little evergreen boxwood is a hard one to come by, and yet one of the
hardiest we have found. Has very small, oval green leaves that turn a
beautiful orange to coppery / bronze color in the winter. This winter color display is much more pronounced when this variety is planted in open, or highly exposed locations to cold, wintry winds & harsh conditions. Very nice & bright green
during the warmer seasons, and equally as bright & beautiful in the
winter. As usual with boxwoods, prefers cool, moist, well drained
soils. Can be planted full sun to part shade. Makes a very nice short hedge when maintained & trimmed at a shorter height - good foliage density.
Plant Facts & Specifications
--Mature Height: 3 - 3 1/2 ft
--Mature Width:3 - 3 1/2 ft.
--Growth Rate: Slow ( 3" - 5" avg per yr )
--Hardiness Zones: 4 - 8
--Sun Exposure: Full to partial sun - will even do very well in partial shade areas.
--Soil Preference: Average. Slightly cool & moist - fertile. Mulching recommended.
--Foliage Color & Texture:
Evergreen broadleaf - Foliage
of most B. microphylla varieties - small, oval shaped. Good
dark green mature foliage - newer foliage growth slightly brighter
green. Good density. Very heavy bronzer......especially when planted in
open, exposed locations. If planted in sheltered locations, much less
bronzing will be observed with this variety.
--Flower, Cone, Or Berry Facts: Flowers - very
small, rather inconspicuous, creamy yellow flowers develop in small clusters in April - May,
and are actually quite fragrant for the brief time that they are
present. Will attract bees while in bloom.
--Diseases / Insects: Among
the more prevalent problems one might be confronted with when growing
Boxwood would be: Canker, root rot, boxwood leaf miner, boxwood
webworm, nematodes, and boxwood mites. Most all of these pests /
problems are much more commonly seen on Buxus sempervirens cultivars -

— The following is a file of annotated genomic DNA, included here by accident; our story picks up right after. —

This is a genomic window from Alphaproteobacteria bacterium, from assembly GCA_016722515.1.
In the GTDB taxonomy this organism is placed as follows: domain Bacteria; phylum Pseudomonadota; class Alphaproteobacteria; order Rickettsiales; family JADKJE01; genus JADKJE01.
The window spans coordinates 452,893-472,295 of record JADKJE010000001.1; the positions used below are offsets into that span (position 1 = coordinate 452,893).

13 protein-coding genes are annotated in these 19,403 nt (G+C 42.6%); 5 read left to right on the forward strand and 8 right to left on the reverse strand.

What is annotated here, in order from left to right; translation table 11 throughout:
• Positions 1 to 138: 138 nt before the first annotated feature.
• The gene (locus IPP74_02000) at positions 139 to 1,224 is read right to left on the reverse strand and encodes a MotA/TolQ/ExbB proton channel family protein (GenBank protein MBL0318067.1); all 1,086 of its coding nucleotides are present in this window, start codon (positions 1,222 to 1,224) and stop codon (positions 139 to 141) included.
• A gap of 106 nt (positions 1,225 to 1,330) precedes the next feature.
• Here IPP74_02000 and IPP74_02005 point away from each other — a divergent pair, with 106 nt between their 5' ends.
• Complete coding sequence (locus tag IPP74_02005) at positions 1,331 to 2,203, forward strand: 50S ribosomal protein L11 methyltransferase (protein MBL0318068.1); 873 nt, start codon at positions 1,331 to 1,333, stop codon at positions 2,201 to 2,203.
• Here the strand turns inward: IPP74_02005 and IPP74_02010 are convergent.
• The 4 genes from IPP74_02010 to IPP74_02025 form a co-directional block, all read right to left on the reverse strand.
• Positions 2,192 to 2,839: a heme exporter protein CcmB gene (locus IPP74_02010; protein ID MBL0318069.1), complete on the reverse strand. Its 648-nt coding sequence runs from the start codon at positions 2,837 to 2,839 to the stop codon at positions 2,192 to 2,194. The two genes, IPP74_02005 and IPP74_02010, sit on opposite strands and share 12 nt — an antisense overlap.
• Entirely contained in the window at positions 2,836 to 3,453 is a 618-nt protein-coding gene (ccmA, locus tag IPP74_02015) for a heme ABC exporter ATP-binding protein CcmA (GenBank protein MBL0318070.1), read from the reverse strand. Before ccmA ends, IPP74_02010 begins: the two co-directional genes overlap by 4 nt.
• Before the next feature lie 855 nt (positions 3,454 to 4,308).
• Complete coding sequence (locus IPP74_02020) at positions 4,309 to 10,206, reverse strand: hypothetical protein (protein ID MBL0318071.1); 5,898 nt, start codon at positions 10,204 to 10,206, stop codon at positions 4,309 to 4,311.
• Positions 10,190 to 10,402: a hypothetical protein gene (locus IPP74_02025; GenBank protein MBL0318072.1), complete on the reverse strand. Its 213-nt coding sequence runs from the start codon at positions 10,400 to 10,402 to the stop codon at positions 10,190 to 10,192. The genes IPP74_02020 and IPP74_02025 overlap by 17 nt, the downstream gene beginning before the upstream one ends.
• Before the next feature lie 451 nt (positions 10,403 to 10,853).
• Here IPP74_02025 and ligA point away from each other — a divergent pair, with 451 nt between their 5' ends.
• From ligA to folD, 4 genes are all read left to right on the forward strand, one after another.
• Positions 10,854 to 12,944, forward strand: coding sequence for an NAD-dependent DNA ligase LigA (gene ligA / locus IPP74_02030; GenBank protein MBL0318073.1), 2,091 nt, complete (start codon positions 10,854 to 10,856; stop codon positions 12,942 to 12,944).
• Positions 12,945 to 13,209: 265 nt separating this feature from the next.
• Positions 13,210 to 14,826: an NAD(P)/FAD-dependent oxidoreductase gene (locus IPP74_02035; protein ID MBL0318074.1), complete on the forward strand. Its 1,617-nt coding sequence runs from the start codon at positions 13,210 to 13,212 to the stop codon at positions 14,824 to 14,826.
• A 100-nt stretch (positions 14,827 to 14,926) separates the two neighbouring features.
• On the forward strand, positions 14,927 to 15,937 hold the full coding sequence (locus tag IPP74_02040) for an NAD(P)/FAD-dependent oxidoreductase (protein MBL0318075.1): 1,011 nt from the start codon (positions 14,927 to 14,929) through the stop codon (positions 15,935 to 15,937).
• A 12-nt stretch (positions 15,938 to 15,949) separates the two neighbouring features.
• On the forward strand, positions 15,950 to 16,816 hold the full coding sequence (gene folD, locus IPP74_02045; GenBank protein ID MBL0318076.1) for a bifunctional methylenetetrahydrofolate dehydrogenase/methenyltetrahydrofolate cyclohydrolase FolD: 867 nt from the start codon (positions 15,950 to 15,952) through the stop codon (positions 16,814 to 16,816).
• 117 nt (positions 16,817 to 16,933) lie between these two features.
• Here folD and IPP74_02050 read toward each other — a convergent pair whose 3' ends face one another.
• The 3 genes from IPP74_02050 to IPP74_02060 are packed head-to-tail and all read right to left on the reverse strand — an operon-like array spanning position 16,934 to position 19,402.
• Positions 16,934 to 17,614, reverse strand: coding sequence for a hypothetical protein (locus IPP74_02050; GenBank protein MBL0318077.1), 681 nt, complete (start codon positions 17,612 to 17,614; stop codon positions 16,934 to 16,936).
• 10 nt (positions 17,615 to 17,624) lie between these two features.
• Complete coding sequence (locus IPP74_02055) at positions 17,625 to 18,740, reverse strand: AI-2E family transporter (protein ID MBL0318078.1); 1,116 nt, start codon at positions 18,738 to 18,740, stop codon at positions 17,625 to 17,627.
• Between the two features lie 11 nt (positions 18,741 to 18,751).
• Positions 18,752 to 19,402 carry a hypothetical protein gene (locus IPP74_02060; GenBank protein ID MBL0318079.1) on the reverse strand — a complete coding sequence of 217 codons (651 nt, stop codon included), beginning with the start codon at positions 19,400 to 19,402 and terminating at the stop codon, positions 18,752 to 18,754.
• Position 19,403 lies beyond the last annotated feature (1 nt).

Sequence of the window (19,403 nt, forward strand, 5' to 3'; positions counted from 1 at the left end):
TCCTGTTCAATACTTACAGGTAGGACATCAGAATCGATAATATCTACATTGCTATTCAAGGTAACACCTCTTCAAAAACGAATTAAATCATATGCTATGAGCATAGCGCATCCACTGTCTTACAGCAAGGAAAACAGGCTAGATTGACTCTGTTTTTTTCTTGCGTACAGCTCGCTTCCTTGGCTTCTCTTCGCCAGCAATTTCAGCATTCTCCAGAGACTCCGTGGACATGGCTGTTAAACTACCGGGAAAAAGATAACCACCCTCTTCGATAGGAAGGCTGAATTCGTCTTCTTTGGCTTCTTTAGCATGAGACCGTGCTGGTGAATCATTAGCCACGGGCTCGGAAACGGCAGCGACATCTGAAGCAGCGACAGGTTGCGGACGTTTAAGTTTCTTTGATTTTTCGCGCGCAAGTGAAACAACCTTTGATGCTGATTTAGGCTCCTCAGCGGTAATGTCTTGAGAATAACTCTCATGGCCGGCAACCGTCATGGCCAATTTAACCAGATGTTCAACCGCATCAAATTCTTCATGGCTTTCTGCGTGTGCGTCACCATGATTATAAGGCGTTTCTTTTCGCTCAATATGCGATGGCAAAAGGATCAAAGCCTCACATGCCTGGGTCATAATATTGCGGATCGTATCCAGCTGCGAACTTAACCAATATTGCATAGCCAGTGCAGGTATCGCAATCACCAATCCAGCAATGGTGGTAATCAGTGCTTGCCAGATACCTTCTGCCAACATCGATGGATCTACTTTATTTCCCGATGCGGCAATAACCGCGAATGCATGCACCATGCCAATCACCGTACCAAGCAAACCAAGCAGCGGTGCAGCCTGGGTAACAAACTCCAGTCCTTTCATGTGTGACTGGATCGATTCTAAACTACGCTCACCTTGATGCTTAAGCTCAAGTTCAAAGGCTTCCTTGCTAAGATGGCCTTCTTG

other variations / hybrids seem to show much more resistance to these
problems. Root rot ( Phytopthora ) can be a problem in inadequately
drained soils, and is usually indicated by a lighter "off color" to the
foliage. Annual treatment / inspection is strongly recommended during
the early growing season in order to monitor any possible problems, and
as a preventative action.
--Recommended Spacing: A spacing of about 20" apart is recommended for most typical low growing hedge applications.
--Deer Resistance Rating: Lowest Resistance [ 1 - 2 - 3 - 4 - 5 - 6 - 7 - 8 - 9 - 10 ] Highest Resistance
--Fertilization / Feeding: For maximum health & hardiness, we highly recommend a good grade granular ( preferably organic ) fertilizer / plant food for use with all of our plant species. We personally use, and recommend the Espoma line of organic plant foods, as they are super effective yet gentle enough to use on even the most delicate of evergreen species where fertilizer burn would normally be a major concern. However, a water soluble type plant food (Miracle Gro, or equivalent ) are also acceptable options. Other granular fertilizers with a 6 - 12 - 12, or 10 - 10 - 10 ratio can also be used - but we suggest using them at 1/2 - 3/4 strength to avoid any chemical burn issues to the root system of the plants. Best to fertilize in early spring, and again in mid fall - avoid feeding standard chemical fertilizers during hot summer months, and directly after transplanting. The Espoma Organic Plant Foods may be used at anytime.